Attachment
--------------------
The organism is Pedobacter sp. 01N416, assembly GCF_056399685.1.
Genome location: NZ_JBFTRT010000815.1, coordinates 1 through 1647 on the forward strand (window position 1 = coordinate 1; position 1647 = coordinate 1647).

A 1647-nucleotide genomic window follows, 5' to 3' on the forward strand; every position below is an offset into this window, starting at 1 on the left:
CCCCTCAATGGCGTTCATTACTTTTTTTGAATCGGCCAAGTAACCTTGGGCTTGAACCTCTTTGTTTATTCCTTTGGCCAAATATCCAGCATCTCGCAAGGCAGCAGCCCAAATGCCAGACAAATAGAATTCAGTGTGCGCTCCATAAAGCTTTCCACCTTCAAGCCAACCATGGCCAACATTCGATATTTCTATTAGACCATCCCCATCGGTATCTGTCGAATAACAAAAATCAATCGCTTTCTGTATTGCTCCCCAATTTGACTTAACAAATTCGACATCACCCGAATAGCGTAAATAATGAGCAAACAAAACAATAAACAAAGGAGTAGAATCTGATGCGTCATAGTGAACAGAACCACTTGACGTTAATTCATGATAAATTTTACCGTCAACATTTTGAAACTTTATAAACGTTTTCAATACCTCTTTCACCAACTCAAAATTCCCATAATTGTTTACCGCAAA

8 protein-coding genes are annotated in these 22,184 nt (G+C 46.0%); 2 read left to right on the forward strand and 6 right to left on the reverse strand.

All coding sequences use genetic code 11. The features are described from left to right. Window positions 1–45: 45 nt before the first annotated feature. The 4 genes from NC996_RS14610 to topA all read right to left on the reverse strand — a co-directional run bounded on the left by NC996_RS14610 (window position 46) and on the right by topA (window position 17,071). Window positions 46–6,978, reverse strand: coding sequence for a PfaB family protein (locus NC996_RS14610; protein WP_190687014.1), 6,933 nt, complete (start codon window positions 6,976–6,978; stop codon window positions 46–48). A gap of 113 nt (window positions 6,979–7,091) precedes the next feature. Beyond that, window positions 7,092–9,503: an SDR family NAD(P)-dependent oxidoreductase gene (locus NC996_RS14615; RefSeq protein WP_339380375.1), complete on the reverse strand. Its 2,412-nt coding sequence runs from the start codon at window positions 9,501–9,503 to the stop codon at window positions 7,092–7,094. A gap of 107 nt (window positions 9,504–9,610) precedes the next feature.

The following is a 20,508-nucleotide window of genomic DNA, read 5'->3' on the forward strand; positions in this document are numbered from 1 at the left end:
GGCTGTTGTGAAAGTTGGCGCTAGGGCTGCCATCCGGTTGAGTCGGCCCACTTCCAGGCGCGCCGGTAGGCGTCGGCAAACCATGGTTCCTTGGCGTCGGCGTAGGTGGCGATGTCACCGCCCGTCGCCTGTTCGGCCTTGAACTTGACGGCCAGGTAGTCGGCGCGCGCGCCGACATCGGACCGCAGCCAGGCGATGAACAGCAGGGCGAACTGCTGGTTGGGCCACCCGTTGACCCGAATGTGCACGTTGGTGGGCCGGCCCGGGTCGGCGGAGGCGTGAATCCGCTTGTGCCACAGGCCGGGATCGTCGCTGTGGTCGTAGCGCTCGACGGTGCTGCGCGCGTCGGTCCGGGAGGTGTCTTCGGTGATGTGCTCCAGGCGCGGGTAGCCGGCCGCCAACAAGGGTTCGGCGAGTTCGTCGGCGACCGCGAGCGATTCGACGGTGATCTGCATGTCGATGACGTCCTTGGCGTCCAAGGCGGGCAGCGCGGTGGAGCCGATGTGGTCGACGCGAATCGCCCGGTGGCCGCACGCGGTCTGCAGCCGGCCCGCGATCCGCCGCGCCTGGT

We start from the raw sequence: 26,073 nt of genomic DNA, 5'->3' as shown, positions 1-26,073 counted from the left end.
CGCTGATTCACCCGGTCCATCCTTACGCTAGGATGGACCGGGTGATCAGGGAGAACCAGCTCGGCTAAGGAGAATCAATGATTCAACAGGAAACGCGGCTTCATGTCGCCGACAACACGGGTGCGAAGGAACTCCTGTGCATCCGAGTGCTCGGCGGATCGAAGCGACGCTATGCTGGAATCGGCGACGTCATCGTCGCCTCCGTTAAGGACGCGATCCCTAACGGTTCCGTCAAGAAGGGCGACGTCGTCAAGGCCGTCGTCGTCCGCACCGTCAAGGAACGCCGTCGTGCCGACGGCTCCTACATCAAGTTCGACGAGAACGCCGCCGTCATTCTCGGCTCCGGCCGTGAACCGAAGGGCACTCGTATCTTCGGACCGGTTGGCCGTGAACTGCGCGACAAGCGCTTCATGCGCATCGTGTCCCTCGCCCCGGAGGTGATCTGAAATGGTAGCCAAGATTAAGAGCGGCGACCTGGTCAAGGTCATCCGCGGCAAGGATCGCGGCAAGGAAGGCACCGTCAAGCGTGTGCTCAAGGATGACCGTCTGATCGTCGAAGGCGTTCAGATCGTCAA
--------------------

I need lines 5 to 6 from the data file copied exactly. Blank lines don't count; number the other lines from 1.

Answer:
8 protein-coding genes are annotated in these 22,184 nt (G+C 46.0%); 2 read left to right on the forward strand and 6 right to left on the reverse strand.

All coding sequences use genetic code 11. The features are described from left to right. Window positions 1–45: 45 nt before the first annotated feature. The 4 genes from NC996_RS14610 to topA all read right to left on the reverse strand — a co-directional run bounded on the left by NC996_RS14610 (window position 46) and on the right by topA (window position 17,071). Window positions 46–6,978, reverse strand: coding sequence for a PfaB family protein (locus NC996_RS14610; protein WP_190687014.1), 6,933 nt, complete (start codon window positions 6,976–6,978; stop codon window positions 46–48). A gap of 113 nt (window positions 6,979–7,091) precedes the next feature. Beyond that, window positions 7,092–9,503: an SDR family NAD(P)-dependent oxidoreductase gene (locus NC996_RS14615; RefSeq protein WP_339380375.1), complete on the reverse strand. Its 2,412-nt coding sequence runs from the start codon at window positions 9,501–9,503 to the stop codon at window positions 7,092–7,094. A gap of 107 nt (window positions 9,504–9,610) precedes the next feature.